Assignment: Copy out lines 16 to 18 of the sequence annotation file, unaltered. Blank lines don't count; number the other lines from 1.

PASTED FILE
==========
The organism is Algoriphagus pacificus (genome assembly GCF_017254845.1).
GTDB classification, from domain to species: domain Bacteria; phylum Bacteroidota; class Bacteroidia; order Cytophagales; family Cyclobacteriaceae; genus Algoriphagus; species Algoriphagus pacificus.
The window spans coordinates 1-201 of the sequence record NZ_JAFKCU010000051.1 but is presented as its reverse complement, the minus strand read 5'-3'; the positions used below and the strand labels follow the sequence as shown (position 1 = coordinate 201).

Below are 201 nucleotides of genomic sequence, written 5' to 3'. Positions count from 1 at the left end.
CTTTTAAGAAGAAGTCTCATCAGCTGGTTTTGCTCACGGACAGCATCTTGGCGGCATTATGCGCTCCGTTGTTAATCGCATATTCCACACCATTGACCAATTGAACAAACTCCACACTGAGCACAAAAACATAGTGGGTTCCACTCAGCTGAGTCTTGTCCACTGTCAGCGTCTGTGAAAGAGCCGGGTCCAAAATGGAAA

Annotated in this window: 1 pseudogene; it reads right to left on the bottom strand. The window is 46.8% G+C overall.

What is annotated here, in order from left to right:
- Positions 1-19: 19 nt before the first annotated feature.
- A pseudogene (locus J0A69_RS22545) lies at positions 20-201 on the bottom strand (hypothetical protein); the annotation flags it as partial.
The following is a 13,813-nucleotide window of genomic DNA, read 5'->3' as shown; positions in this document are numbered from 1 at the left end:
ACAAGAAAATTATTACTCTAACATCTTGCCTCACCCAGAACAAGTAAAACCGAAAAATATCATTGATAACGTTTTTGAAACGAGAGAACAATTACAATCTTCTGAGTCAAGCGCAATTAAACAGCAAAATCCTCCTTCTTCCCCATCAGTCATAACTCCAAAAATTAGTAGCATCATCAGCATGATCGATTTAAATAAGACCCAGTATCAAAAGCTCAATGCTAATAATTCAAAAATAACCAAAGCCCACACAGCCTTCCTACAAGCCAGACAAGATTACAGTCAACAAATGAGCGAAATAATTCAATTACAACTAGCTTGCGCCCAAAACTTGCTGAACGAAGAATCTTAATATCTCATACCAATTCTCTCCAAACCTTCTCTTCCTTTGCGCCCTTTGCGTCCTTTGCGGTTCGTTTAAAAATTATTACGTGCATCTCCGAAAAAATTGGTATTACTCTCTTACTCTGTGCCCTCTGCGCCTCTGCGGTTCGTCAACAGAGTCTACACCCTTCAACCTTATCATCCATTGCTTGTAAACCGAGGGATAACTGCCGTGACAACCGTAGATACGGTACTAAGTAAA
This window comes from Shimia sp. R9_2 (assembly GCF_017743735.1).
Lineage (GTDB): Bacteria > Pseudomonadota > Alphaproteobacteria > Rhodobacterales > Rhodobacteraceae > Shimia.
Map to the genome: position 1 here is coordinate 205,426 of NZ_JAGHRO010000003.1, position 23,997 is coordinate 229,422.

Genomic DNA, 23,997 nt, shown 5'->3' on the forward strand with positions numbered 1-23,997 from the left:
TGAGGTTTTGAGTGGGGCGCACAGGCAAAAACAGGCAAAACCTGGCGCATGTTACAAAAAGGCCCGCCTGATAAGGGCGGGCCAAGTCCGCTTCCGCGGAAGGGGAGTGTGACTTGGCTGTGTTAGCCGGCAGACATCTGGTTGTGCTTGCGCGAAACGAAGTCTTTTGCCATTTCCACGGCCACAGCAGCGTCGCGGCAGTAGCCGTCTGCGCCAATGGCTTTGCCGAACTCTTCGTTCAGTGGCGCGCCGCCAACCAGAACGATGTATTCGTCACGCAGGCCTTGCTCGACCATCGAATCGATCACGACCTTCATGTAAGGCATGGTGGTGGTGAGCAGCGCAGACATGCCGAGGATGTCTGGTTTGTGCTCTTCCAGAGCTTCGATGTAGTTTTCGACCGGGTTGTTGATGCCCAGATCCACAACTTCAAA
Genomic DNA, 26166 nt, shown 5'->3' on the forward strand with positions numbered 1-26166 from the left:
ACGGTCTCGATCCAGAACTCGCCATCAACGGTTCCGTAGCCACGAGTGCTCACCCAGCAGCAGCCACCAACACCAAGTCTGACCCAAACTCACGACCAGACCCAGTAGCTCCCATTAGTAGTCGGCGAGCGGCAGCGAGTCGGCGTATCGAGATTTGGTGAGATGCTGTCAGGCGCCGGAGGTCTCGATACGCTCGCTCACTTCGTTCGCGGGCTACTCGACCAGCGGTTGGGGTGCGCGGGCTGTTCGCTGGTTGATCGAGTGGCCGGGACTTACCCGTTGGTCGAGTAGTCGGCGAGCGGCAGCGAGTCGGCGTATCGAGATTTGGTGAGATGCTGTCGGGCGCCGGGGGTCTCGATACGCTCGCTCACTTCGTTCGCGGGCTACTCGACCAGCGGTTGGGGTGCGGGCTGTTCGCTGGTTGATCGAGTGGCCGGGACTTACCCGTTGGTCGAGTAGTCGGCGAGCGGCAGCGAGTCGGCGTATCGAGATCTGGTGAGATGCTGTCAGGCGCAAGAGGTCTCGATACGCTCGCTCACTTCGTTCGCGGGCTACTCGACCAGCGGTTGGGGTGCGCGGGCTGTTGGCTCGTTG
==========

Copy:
TGAGGTTTTGAGTGGGGCGCACAGGCAAAAACAGGCAAAACCTGGCGCATGTTACAAAAAGGCCCGCCTGATAAGGGCGGGCCAAGTCCGCTTCCGCGGAAGGGGAGTGTGACTTGGCTGTGTTAGCCGGCAGACATCTGGTTGTGCTTGCGCGAAACGAAGTCTTTTGCCATTTCCACGGCCACAGCAGCGTCGCGGCAGTAGCCGTCTGCGCCAATGGCTTTGCCGAACTCTTCGTTCAGTGGCGCGCCGCCAACCAGAACGATGTATTCGTCACGCAGGCCTTGCTCGACCATCGAATCGATCACGACCTTCATGTAAGGCATGGTGGTGGTGAGCAGCGCAGACATGCCGAGGATGTCTGGTTTGTGCTCTTCCAGAGCTTCGATGTAGTTTTCGACCGGGTTGTTGATGCCCAGATCCACAACTTCAAA
Genomic DNA, 26166 nt, shown 5'->3' on the forward strand with positions numbered 1-26166 from the left:
ACGGTCTCGATCCAGAACTCGCCATCAACGGTTCCGTAGCCACGAGTGCTCACCCAGCAGCAGCCACCAACACCAAGTCTGACCCAAACTCACGACCAGACCCAGTAGCTCCCATTAGTAGTCGGCGAGCGGCAGCGAGTCGGCGTATCGAGATTTGGTGAGATGCTGTCAGGCGCCGGAGGTCTCGATACGCTCGCTCACTTCGTTCGCGGGCTACTCGACCAGCGGTTGGGGTGCGCGGGCTGTTCGCTGGTTGATCGAGTGGCCGGGACTTACCCGTTGGTCGAGTAGTCGGCGAGCGGCAGCGAGTCGGCGTATCGAGATTTGGTGAGATGCTGTCGGGCGCCGGGGGTCTCGATACGCTCGCTCACTTCGTTCGCGGGCTACTCGACCAGCGGTTGGGGTGCGGGCTGTTCGCTGGTTGATCGAGTGGCCGGGACTTACCCGTTGGTCGAGTAGTCGGCGAGCGGCAGCGAGTCGGCGTATCGAGATCTGGTGAGATGCTGTCAGGCGCAAGAGGTCTCGATACGCTCGCTCACTTCGTTCGCGGGCTACTCGACCAGCGGTTGGGGTGCGCGGGCTGTTGGCTCGTTG